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Delayed State Tax Refunds: Are You Owed Interest?


Content provided for general information. Talk to your advisor to learn about recent updates or other rules that may apply to your situation.

Tax season can be a challenging time for many individuals. Waiting for your federal and state tax refunds can feel like a never-ending process, especially when you encounter unexpected delays. In this blog post, we'll discuss a common issue faced by taxpayers when a state erroneously assesses them for taxes, causing a reduction in their federal refund. We'll explore the question of whether the state government owes you interest for the delay in returning your overpaid tax funds.

The Background

Let's dive into the scenario: Last year, you found yourself in a situation where the state of Ohio was erroneously classifying you as a resident for tax purposes, despite living and working in New York. This misclassification led to an incorrect tax assessment by Ohio, which subsequently reduced your federal refund. Frustrated and determined to set things right, you decided to challenge the assessment. After a diligent effort and some time, you managed to successfully contest the assessment and the Ohio Tax Department approved the correction.

However, your quest for a full resolution didn't end there. The next step in the process involves receiving the money you're rightfully owed. The responsibility for payment falls on the shoulders of the Attorney General's office. Unfortunately, the projected timeline for you to receive your refund is now sometime in 2024 – a substantial delay.

The Burning Question: Interest Owed for the Delay?

Now, let's address the burning question: Does the state of Ohio owe you interest for the delay in refunding the money that you rightfully overpaid? To answer this question, we need to consider some key factors.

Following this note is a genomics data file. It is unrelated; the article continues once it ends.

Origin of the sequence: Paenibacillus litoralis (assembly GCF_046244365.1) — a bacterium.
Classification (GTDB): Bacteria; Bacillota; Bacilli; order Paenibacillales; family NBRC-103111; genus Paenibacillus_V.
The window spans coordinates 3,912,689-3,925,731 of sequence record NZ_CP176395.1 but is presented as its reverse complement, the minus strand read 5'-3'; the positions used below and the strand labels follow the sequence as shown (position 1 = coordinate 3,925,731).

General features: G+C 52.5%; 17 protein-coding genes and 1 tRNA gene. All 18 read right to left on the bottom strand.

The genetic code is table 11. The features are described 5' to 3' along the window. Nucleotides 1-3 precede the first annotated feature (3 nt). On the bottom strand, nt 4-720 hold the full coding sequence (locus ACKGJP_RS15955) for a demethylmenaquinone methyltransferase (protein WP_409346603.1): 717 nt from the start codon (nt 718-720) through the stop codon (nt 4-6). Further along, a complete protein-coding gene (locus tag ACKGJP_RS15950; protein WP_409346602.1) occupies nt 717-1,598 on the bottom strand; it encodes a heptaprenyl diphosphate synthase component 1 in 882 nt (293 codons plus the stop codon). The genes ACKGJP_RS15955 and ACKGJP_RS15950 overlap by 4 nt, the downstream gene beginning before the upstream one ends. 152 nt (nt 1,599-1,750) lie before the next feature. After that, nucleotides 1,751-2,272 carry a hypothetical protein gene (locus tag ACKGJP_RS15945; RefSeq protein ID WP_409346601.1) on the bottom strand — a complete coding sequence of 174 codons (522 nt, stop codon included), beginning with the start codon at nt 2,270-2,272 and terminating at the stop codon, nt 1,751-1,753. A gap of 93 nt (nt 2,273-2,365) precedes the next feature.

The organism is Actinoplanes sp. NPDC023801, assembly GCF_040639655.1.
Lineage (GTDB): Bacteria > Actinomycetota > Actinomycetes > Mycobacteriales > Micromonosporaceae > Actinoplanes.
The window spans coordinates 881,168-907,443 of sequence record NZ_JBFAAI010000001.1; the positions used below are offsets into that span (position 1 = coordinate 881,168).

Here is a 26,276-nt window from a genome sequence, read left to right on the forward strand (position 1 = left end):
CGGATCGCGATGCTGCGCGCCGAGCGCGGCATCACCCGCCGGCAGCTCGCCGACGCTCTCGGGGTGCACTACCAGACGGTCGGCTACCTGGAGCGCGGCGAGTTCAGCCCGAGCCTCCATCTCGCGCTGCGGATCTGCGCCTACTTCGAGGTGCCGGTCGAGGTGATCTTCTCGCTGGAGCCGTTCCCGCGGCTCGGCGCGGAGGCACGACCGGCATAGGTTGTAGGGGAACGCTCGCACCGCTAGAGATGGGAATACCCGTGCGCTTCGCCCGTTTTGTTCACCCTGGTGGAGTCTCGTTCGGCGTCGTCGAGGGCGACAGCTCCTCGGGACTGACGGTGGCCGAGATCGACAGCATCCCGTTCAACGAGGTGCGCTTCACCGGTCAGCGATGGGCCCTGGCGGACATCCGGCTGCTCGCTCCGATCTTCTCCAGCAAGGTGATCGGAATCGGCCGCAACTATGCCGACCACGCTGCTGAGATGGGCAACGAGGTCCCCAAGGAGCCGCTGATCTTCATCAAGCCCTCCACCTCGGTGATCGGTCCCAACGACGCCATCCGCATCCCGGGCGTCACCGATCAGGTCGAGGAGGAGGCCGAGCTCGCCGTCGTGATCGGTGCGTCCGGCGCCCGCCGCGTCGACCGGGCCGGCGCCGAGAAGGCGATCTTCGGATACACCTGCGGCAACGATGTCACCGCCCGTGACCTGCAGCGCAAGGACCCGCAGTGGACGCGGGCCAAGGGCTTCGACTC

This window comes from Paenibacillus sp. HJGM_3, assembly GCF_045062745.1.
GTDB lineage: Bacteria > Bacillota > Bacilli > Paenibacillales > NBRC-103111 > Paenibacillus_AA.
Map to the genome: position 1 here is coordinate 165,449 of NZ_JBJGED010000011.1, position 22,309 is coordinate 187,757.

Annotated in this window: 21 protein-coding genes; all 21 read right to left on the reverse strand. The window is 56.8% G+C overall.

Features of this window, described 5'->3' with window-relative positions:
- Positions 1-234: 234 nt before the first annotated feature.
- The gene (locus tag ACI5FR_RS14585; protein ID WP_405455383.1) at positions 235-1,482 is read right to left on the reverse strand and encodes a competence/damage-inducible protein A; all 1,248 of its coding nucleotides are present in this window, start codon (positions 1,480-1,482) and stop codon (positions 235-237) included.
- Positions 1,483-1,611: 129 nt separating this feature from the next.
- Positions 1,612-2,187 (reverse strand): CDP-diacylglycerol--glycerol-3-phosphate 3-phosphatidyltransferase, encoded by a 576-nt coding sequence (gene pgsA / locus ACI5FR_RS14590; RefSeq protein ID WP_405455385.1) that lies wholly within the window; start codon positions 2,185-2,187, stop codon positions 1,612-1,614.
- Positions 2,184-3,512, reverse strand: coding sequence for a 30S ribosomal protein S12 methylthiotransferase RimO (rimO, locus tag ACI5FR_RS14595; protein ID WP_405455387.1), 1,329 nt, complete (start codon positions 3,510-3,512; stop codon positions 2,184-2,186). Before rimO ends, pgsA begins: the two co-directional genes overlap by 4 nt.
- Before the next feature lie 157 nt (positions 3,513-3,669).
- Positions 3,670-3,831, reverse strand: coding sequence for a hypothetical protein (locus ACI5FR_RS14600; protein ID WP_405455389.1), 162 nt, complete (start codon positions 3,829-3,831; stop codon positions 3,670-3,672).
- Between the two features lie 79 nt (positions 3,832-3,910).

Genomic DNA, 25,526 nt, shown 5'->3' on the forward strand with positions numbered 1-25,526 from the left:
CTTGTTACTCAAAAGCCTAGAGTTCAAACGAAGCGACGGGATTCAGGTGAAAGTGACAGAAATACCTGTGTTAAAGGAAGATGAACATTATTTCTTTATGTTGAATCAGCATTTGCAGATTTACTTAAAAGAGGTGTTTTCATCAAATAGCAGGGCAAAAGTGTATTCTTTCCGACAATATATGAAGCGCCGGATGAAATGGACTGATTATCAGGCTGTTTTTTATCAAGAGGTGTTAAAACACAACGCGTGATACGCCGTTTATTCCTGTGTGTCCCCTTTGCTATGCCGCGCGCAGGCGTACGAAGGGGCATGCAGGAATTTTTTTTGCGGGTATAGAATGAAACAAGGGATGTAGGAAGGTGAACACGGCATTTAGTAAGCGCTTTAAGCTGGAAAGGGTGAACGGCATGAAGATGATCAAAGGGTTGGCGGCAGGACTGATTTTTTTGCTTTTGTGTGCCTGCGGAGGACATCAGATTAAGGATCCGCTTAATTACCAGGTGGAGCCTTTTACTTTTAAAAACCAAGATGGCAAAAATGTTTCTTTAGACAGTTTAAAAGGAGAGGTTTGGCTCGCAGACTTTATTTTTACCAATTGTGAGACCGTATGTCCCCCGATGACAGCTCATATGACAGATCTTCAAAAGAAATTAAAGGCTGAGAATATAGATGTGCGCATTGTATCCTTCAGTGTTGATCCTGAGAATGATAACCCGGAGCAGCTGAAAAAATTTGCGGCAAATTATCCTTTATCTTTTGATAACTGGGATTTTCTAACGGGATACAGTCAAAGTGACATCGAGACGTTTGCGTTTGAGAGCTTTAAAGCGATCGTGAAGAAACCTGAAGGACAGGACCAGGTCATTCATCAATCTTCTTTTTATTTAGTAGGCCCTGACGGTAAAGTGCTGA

1. State Laws and Regulations: The first thing to look into is your state's laws and regulations regarding the payment of tax refunds. States have varying policies on this matter. Some may specify that they owe interest on delayed refunds, while others may not.
  2. Statutory Requirements: In some states, there may be statutory requirements that dictate whether interest should be paid on delayed refunds. These statutes can provide clarity on the circumstances under which interest is owed and the applicable interest rates.
  3. Application of Interest: If your state's laws or regulations stipulate that interest should be paid on delayed tax refunds, it's important to understand how the interest is calculated and when it begins to accrue. In some cases, interest may start accruing from the date you filed your tax return, while in others, it may begin from a specific point in time, such as the date of approval by the tax department.
  4. Communication with the State: To gain clarity on the matter, it's advisable to communicate with the state's tax department and the Attorney General's office. They should be able to provide you with information on their policies regarding interest on delayed refunds.
  5. Consulting Legal Advice: If you encounter significant delays and are unsure about your rights in the matter, it may be wise to seek legal counsel. An attorney experienced in tax law can provide guidance on the best course of action and whether you have a valid claim for interest.


In situations like the one you described, where a state tax assessment error results in a reduced federal refund, it's crucial to understand your rights and the potential entitlement to interest for delayed refunds. The specific outcome depends on a variety of factors, including your state's laws and regulations, statutory requirements, and communication with the relevant government offices.

To determine whether the state of Ohio owes you interest for the delay in your tax refund, you should start by researching your state's policies and, if necessary, consult with a legal professional. Your hard-earned money shouldn't be kept from you any longer than necessary, and understanding your rights is the first step towards ensuring a fair resolution to this taxing situation.